the full names of their parents and the hometown where that family was raised (all if known). The same data is included for each spouse in addition to the date and place of marriage,
including church. If a date is unknown, a "circa" tag will appear with the submitter's
Lastly, any children of the descendant are listed with a shorter synopsis of birth, death, marriages and children. All of
the descendants ancestors are listed at the top left of the page. These are
hyperlinks to each ancestor within each volume, all the way back to first known
ancestor. Following those links, you can "climb" back up the tree, and
the children's names allow you to "drill-down" the tree.
At the top right of each page is a Section (and sub-section) designation, the current ancestor/descendant ID and date the information was last updated.
A further elaboration about the "AncestryID". The first letter for each Volume
denotes the founder of that CHARTIER clan in North America. All ID's in Vol.II start with "G"
Vol.III with "M" [MICHEL], Vol.IV with "R" [RENE] and Vol.V with "J"
For each generation an additional letter is added mostly in the alphabethical order of their birth (first born's are always "A", second "B", etc.). In some cases, these ID's
are not exactly sequential because initial research might have found 3 children and latter research 6 offspring. Initially the 3rd child had been assigned a "C", and really could not
be reassigned to the correct letter (maybe they were really 5th [E]) since we may have additional generations of offspring when they were assigned "C".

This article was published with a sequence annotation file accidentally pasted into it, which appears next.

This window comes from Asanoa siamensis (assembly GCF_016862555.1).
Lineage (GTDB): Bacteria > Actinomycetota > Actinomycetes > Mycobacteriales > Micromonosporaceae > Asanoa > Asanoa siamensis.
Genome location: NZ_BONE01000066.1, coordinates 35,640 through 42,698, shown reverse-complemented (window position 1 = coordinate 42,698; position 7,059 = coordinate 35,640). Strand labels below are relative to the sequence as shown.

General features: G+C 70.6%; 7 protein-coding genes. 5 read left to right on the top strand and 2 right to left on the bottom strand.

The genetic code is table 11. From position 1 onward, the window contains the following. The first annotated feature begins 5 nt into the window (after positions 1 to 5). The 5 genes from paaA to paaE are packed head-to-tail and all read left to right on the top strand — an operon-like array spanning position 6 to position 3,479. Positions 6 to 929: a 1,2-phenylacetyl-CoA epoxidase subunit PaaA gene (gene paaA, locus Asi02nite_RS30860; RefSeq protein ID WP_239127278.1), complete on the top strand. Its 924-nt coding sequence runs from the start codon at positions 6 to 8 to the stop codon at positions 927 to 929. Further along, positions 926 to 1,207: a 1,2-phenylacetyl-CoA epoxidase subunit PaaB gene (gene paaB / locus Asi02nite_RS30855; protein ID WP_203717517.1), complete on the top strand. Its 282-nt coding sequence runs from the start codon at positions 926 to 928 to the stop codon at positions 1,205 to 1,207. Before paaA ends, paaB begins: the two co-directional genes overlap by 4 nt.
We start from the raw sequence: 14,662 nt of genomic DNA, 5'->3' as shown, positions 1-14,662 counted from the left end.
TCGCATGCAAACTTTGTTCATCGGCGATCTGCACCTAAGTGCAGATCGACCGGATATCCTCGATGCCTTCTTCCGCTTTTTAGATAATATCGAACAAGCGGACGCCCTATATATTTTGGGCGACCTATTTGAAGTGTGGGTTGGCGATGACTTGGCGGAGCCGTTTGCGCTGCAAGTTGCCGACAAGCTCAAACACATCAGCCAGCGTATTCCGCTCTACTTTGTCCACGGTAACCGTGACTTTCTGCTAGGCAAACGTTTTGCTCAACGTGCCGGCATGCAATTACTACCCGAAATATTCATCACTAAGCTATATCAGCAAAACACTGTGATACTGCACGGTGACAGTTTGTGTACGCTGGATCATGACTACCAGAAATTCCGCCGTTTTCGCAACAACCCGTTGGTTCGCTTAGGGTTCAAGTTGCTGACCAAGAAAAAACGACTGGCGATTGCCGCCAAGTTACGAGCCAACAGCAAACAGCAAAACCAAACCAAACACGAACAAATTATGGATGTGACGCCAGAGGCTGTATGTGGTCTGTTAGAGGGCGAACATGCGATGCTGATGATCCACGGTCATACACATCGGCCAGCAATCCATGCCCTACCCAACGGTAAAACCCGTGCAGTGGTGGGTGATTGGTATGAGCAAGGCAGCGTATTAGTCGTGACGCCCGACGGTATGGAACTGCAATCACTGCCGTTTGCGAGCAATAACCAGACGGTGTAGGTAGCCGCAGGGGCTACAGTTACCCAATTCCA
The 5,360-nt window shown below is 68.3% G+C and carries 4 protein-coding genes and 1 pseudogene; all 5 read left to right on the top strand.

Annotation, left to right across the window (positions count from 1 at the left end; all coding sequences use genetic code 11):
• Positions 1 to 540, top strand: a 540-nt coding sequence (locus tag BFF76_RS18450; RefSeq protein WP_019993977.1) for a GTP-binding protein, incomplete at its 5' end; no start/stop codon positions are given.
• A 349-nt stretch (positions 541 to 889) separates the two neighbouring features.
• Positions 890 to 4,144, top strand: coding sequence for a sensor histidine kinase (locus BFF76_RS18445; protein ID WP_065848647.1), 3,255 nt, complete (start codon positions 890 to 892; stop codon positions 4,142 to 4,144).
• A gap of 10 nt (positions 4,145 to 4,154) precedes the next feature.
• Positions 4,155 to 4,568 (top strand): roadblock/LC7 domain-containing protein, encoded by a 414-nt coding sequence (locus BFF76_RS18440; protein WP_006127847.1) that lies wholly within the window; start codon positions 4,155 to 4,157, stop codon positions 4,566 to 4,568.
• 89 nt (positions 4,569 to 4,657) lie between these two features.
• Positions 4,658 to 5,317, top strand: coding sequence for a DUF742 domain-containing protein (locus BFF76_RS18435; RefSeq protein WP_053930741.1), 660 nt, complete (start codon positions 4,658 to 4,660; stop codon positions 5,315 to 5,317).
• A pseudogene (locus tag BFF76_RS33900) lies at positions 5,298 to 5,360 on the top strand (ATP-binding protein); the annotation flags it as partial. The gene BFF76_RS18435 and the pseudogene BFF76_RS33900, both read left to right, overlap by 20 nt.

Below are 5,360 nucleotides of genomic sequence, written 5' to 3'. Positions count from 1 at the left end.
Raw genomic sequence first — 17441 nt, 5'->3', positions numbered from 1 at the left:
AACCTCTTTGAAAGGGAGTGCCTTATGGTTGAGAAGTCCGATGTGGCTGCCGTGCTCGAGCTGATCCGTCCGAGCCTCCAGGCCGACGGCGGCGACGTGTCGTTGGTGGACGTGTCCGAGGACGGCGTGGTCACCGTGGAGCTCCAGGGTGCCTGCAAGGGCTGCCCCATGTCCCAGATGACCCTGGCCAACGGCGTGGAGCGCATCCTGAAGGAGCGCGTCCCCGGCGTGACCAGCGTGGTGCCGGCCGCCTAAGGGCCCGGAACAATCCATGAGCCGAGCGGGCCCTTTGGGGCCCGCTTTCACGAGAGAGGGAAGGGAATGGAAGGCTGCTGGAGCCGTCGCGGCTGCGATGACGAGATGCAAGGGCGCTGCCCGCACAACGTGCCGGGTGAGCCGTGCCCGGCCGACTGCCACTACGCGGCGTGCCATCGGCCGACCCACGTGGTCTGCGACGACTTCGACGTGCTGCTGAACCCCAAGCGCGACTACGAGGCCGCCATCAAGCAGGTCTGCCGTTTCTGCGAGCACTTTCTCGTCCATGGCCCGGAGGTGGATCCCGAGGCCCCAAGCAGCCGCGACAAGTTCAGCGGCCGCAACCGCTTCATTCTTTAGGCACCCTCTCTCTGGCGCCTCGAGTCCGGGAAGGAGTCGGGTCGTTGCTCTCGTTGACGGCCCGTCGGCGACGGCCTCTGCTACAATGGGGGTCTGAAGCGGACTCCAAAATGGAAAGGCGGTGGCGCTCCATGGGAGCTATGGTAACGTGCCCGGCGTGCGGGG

If you speak database, that "C" was part of the primary key, which should never
be changed. We can correct SEQUENCE however so they still appear in the correct
birth order (as far as we know) on each page.
Also, in case you were not aware, the initial heritage of CHARTIER is French and French-Canadian Roman Catholic. I mention this because of two factors. Dates of birth and dates of Baptism, particularly in French Canada, are nearly
synonymous. Childbirth was a dicey affair in previous centuries, so babies were baptised within hours or days of birth. Frequently the priest would be in attendance at births because the mothers life could also be in danger and "Last Rites" for either the mother or child
could be necessary. The Catholic tradition also had vast numbers of male names starting with JOSEPH and females with MARIE. Most often, the child would be known by their second or third names. So don't assume that great-grandfather "Louis"
will show up that way. It's just as likely his name was "JOSEPH-LOUIS" or "JOSEPH-FRANCOIS-LOUIS" in official records. Same story with the females and MARIE. Additional digging may be necessary! Another complication
was the "re-use" of a name. As I mentioned, childbirth was a dicey affair, and it was not unusual for a child to die very young and the parents to name a latter child identically!
The head of Vol.II, Section E (Joseph) had 4 plain "Joseph" sons!
So please browse thru the site and give us some feed-back. We have been
amazed at how fast our visitor counter has climbed, averaging over 400 unique
visitors daily! If you GOOGLE or BING "Chartier Family" or "Chartier Genealogy" we are now the #1